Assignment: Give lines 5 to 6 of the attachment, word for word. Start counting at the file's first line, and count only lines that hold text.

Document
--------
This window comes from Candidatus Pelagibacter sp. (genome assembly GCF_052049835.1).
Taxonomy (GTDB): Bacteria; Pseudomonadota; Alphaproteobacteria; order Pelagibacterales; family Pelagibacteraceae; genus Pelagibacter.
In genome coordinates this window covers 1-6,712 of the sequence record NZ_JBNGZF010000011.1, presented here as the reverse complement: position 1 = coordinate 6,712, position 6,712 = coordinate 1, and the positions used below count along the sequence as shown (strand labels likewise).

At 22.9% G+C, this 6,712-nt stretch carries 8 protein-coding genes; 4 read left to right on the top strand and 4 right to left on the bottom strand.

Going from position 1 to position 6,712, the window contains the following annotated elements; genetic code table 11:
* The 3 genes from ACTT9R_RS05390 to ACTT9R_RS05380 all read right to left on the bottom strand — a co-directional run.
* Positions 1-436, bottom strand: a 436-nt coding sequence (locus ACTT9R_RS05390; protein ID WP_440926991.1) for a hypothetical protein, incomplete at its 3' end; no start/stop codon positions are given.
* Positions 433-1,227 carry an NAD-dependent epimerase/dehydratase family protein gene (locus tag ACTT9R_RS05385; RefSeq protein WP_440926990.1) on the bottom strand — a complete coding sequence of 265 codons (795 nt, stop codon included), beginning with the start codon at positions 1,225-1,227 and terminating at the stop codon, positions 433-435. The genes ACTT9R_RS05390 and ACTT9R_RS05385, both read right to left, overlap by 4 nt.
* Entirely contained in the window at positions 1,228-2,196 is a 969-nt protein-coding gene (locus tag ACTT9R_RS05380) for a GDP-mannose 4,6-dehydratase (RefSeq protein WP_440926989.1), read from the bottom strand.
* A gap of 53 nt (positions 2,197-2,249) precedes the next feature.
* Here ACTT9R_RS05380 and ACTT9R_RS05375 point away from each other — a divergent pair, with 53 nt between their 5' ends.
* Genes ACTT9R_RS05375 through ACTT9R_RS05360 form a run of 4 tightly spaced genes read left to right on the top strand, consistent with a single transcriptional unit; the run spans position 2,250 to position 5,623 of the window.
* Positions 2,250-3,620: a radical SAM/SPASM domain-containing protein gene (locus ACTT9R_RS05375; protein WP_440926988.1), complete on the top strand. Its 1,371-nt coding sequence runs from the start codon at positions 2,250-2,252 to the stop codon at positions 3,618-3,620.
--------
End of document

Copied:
Going from position 1 to position 6,712, the window contains the following annotated elements; genetic code table 11:
* The 3 genes from ACTT9R_RS05390 to ACTT9R_RS05380 all read right to left on the bottom strand — a co-directional run.